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Live Music Review: FUGLABÚRIÐ: Lára Rúnars + Rúnar Þorisson

11 Jan

So anyway, next week sees the return of the latest in the concert series, FUGLABÚRIÐ (or “The Birdcage”), a series of conerts held at Café rosenborg in collaboration with the Icelandic Society of Authors and Composers, The Reykjavík Grapevine and national radio station Rás 2.

Yours truly was invited to attend the last concert , held in the end of last  year, which had the delights of pop pixie Lára and her dad Rúnar Þorisson on the bill. Alas my review didn’t make it on due to space constraints or something horrific and serious (dog ate it), but thanks to the wonders of the digital worldz, you can read the wonderful times Mrs. Sex Farm and myself had on a wintry November night….

Keeping it in the Family…

Lára and her father Rúnar get own down at Rosenborg

Who: Lára Rúnars, Rúnar Þorisson

Where: Cafe Rosenborg

When: 30th November 2010

People sometimes say that change can be as good as a rest. For example, Cafe Rósenborg is not what I would call one of my regular haunts. For starters, the place is warm, woody and seasonal like a winter chalet, while on our table they’ve given us Christmas ginger cookies and peanuts. Also it doesn’t smell of urine and there’s no simmering malevolence and resentment around me. Yes, this is certainly a more refined place than I’m used to.

And tonight’s entertainment, provided by Lára and her father, Rúnar Þórisson, is not really what I’d normally look for in an evening’s live music. But we all need to broaden our horizons so tonight I’m altering my expectations and will be cutting my cloth accordingly.

After watching Lára this evening, I can definitely say that I need never take Prozac again. She started off her set with an old song, ‘Þusund Fjöll’, which was soft, affecting and sung rather well, but after that most of the set was from her current album, ‘Surprise’. The songs themselves were pleasant enough to listen to. Quirky, not too demanding pop that you’d get from the likes of Feint and Lykke Li, with lots of ‘1-2-3, Dum Dikka Dikka’ rhythms, sweetly sung vocal harmonies, and plinky keyboard lines. The band themselves were getting in on the positivity as well, whether it was the drummer who was grinning and bashing his box and drums like a gibbon, or Lára herself swaying along and pumping her arms in power walking mode.

I would say though that by the time they got to ‘In Between’, the cheeriness of it all was starting to get to me just a teeny bit. If we lived in the universe of the song it’d be mobile phone TV advert bohemia heaven, where people would skip along with beaming smiles while wearing the latest nu-rave ethno-chic, sipping lattés with BFF Zooey Deschanel, while anyone caught frowning or screaming ‘Jesus Christ I can’t take any more of this happiness!!’ would be taken away to special ‘emotion re-education camps’ to be taught the error of their ways.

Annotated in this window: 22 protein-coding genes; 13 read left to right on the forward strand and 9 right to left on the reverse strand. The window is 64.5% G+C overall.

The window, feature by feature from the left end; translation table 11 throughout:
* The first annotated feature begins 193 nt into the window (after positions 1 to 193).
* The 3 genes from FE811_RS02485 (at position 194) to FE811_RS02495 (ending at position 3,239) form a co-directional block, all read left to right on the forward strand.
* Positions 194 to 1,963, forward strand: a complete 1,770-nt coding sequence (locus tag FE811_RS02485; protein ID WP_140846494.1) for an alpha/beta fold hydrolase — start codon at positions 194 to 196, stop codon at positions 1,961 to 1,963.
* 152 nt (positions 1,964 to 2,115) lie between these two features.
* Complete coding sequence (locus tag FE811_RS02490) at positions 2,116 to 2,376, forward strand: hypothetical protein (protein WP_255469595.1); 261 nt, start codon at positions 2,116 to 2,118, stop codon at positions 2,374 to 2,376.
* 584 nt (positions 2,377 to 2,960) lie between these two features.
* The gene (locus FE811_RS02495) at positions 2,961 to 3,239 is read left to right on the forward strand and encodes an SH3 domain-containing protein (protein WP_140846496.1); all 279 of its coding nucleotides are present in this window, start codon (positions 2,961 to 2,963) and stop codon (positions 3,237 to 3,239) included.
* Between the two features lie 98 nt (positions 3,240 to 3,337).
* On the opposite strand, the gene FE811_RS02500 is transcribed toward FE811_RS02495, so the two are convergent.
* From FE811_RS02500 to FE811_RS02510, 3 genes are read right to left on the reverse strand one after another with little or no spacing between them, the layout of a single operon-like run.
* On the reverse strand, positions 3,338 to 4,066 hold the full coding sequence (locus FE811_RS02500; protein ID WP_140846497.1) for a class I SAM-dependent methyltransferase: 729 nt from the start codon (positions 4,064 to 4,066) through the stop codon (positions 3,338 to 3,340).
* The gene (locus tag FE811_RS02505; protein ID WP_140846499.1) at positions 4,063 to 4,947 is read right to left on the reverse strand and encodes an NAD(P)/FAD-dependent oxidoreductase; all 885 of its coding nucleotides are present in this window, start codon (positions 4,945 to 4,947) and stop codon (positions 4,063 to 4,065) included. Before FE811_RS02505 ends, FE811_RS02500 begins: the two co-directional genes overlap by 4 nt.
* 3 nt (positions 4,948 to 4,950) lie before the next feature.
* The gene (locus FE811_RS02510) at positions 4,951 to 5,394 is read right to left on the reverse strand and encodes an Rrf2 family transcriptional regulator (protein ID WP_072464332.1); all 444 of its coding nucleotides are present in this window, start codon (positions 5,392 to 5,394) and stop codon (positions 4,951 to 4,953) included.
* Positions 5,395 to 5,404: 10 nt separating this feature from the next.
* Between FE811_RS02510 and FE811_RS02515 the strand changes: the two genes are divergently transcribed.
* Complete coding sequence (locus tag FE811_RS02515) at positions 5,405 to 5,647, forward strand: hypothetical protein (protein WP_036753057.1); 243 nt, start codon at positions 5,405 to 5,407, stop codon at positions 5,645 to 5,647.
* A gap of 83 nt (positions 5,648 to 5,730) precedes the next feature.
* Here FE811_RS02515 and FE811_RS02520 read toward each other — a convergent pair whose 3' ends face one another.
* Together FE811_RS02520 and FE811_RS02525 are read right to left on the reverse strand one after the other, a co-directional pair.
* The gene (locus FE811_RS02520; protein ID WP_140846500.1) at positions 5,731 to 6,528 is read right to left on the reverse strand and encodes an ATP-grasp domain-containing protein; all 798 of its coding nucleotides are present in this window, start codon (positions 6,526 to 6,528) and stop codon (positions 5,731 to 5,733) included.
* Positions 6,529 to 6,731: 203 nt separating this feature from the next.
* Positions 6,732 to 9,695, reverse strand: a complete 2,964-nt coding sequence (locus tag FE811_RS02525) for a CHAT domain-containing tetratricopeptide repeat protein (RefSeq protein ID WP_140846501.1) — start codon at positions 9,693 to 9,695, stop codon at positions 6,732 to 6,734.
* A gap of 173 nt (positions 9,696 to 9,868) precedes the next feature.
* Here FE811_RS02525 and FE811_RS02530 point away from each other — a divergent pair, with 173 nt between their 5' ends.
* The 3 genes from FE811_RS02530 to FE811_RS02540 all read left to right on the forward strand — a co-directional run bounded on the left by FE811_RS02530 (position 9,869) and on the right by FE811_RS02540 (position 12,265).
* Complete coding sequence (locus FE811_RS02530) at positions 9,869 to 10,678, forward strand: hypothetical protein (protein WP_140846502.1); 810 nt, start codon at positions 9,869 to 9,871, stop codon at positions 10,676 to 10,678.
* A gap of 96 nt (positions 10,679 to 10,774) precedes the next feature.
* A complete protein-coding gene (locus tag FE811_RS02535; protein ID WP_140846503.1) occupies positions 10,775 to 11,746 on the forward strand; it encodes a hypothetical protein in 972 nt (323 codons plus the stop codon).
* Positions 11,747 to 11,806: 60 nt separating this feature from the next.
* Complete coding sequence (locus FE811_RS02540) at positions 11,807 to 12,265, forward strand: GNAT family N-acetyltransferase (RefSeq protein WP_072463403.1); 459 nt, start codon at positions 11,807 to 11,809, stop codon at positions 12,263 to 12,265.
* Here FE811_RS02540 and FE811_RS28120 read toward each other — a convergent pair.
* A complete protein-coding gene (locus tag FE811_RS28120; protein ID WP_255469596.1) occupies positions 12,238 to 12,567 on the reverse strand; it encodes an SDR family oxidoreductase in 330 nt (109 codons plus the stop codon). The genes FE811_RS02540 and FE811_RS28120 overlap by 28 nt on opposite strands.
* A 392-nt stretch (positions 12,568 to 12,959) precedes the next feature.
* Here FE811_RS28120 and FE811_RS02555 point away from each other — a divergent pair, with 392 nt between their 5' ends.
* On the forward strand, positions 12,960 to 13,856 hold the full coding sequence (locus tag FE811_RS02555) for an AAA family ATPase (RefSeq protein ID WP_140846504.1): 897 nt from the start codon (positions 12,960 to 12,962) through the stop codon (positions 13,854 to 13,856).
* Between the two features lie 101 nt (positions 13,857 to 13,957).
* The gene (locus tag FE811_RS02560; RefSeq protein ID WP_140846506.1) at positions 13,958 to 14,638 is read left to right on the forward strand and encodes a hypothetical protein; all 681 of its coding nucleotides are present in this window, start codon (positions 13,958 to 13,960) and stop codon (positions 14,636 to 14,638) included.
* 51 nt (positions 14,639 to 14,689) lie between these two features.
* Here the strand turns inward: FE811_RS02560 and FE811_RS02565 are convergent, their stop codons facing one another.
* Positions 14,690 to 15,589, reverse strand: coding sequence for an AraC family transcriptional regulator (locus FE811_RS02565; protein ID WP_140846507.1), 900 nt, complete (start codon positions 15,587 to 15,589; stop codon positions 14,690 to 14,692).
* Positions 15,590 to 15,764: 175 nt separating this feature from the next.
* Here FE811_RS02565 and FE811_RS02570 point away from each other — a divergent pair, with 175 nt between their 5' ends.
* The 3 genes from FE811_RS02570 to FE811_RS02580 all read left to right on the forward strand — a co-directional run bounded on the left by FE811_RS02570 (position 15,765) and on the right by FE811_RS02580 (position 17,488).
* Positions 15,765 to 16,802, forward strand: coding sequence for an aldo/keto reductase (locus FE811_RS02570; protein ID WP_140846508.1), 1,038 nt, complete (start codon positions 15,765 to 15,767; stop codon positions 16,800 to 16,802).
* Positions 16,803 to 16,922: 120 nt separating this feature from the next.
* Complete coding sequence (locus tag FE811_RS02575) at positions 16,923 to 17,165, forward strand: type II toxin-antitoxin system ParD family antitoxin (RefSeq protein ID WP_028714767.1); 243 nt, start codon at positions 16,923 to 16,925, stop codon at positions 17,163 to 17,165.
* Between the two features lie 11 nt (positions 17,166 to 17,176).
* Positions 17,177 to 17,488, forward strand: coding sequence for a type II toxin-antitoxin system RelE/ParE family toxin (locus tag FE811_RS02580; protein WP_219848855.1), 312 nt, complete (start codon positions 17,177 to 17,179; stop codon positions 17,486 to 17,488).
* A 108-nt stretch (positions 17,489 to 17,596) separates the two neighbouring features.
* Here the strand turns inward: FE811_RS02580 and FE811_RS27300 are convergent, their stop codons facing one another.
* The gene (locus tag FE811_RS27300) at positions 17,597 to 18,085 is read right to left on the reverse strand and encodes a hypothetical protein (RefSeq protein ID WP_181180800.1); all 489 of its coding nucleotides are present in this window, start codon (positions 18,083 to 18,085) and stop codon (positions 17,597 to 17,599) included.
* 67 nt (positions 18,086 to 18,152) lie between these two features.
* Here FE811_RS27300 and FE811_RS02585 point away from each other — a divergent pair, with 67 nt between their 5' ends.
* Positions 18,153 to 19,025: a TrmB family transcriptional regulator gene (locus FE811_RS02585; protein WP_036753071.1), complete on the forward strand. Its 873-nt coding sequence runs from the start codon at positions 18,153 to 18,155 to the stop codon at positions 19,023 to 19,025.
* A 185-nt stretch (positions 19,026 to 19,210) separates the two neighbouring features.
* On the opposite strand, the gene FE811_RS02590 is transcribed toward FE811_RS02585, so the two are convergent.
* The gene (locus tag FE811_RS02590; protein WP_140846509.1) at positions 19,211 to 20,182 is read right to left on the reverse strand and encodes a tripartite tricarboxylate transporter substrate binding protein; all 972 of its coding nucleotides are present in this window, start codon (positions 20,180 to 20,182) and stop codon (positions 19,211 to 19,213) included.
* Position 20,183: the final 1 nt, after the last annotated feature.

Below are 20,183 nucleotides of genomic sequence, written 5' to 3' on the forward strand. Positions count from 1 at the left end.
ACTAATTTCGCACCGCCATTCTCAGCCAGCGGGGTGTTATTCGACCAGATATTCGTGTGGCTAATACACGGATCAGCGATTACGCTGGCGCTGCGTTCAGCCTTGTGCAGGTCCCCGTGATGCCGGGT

Ok, I’ll admit that’s a little far-fetched. And what the hell do I know? My wife and most of the audience were getting into the music, all clapping and tapping away. Perhaps this is proof I’m turning into a grumpy old bastard.

Towards the end of her set, Lára was joined by Rúnar Þórisson, who also happens to be her dad (oh yeah, did I also forget to say that her sister was also the backing singer for this evening?). Now while Lára specialised in sunshine pop, Rúnar’s music was altogether a slightly bleaker, darker affair. Taking songs from his current album ‘Fell’, as well as songs from his Grafík days, they were more rock and blues based with some occasional country style harmonies built in for good measure.

I was pretty impressed with his guitar playing, which alternated between single note blues riffs, and the use of looping pedals top create a fuller guitar sound. It did get a little out of sync when he used it on the song ‘Fell’, but this was a small gripe on what was one of the better songs that evening. That and ‘Ég Sé, which had a very powerful, dynamic chorus.

I would say though that his lyrics (which were sung impressively by a nice man named Hjörvar), while complementing the downbeat nature of the music, did tend towards the simplistic. For example “stand up for liberty/stand for liberty/stand up!” on ‘Stand Up’ was something I would have expected from a US tea party activist. But I found that, all things considered, I definitely warmed a lot more to Rúnar’s music and even on occasion found myself doing the occasional head nod and foot tap.

As the evening drew to a close and leaving Rósenborg, I felt I’d seen a gig that while not utterly spellbinding, was worth seeing and something different for yours truly. Can’t wait to get back to the powerviolence though….

 
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Posted by on January 11, 2011 in Iceland, literature, live music

 

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